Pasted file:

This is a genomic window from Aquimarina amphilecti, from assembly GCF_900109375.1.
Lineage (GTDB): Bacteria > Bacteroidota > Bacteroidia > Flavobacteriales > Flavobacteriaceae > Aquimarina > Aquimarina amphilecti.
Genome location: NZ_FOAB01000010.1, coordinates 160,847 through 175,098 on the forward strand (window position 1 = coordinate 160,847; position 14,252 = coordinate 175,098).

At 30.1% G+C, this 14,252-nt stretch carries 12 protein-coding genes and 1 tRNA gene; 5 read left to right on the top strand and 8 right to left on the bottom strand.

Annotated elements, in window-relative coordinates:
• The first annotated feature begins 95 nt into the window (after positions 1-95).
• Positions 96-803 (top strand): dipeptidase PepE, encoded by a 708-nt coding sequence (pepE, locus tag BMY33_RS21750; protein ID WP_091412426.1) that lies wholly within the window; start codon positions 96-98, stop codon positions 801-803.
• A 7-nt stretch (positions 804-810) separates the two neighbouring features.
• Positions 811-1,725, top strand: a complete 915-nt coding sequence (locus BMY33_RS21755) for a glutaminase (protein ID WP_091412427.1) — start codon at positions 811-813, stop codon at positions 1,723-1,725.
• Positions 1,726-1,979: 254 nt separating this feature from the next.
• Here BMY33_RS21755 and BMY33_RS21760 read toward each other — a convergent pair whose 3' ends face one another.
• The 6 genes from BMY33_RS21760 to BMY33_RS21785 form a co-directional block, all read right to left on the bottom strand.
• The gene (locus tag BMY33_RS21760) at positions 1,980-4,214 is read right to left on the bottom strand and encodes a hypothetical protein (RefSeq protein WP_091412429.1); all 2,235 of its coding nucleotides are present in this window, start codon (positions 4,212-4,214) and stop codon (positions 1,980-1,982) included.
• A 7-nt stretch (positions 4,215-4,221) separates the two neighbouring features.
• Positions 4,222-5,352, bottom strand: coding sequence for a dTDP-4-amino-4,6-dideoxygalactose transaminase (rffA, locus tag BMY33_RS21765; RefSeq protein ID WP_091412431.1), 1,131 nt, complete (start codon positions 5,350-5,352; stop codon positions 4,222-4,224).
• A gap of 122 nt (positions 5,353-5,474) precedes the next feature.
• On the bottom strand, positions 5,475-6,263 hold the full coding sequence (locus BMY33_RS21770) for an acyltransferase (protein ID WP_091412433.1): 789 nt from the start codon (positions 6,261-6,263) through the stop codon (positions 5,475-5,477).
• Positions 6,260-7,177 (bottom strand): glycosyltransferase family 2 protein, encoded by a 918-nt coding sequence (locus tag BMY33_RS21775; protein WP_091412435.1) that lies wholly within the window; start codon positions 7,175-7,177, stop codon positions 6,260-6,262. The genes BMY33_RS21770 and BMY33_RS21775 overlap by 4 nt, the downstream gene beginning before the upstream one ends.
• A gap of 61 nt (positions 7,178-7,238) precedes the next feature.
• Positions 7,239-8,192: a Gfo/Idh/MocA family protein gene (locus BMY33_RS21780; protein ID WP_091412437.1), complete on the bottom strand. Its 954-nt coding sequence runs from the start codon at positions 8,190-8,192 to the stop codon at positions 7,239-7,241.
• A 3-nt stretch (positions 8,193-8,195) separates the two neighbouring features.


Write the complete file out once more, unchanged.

This is a genomic window from Aquimarina amphilecti, from assembly GCF_900109375.1.
Lineage (GTDB): Bacteria > Bacteroidota > Bacteroidia > Flavobacteriales > Flavobacteriaceae > Aquimarina > Aquimarina amphilecti.
Genome location: NZ_FOAB01000010.1, coordinates 160,847 through 175,098 on the forward strand (window position 1 = coordinate 160,847; position 14,252 = coordinate 175,098).

At 30.1% G+C, this 14,252-nt stretch carries 12 protein-coding genes and 1 tRNA gene; 5 read left to right on the top strand and 8 right to left on the bottom strand.

Annotated elements, in window-relative coordinates:
• The first annotated feature begins 95 nt into the window (after positions 1-95).
• Positions 96-803 (top strand): dipeptidase PepE, encoded by a 708-nt coding sequence (pepE, locus tag BMY33_RS21750; protein ID WP_091412426.1) that lies wholly within the window; start codon positions 96-98, stop codon positions 801-803.
• A 7-nt stretch (positions 804-810) separates the two neighbouring features.
• Positions 811-1,725, top strand: a complete 915-nt coding sequence (locus BMY33_RS21755) for a glutaminase (protein ID WP_091412427.1) — start codon at positions 811-813, stop codon at positions 1,723-1,725.
• Positions 1,726-1,979: 254 nt separating this feature from the next.
• Here BMY33_RS21755 and BMY33_RS21760 read toward each other — a convergent pair whose 3' ends face one another.
• The 6 genes from BMY33_RS21760 to BMY33_RS21785 form a co-directional block, all read right to left on the bottom strand.
• The gene (locus tag BMY33_RS21760) at positions 1,980-4,214 is read right to left on the bottom strand and encodes a hypothetical protein (RefSeq protein WP_091412429.1); all 2,235 of its coding nucleotides are present in this window, start codon (positions 4,212-4,214) and stop codon (positions 1,980-1,982) included.
• A 7-nt stretch (positions 4,215-4,221) separates the two neighbouring features.
• Positions 4,222-5,352, bottom strand: coding sequence for a dTDP-4-amino-4,6-dideoxygalactose transaminase (rffA, locus tag BMY33_RS21765; RefSeq protein ID WP_091412431.1), 1,131 nt, complete (start codon positions 5,350-5,352; stop codon positions 4,222-4,224).
• A gap of 122 nt (positions 5,353-5,474) precedes the next feature.
• On the bottom strand, positions 5,475-6,263 hold the full coding sequence (locus BMY33_RS21770) for an acyltransferase (protein ID WP_091412433.1): 789 nt from the start codon (positions 6,261-6,263) through the stop codon (positions 5,475-5,477).
• Positions 6,260-7,177 (bottom strand): glycosyltransferase family 2 protein, encoded by a 918-nt coding sequence (locus tag BMY33_RS21775; protein WP_091412435.1) that lies wholly within the window; start codon positions 7,175-7,177, stop codon positions 6,260-6,262. The genes BMY33_RS21770 and BMY33_RS21775 overlap by 4 nt, the downstream gene beginning before the upstream one ends.
• A gap of 61 nt (positions 7,178-7,238) precedes the next feature.
• Positions 7,239-8,192: a Gfo/Idh/MocA family protein gene (locus BMY33_RS21780; protein ID WP_091412437.1), complete on the bottom strand. Its 954-nt coding sequence runs from the start codon at positions 8,190-8,192 to the stop codon at positions 7,239-7,241.
• A 3-nt stretch (positions 8,193-8,195) separates the two neighbouring features.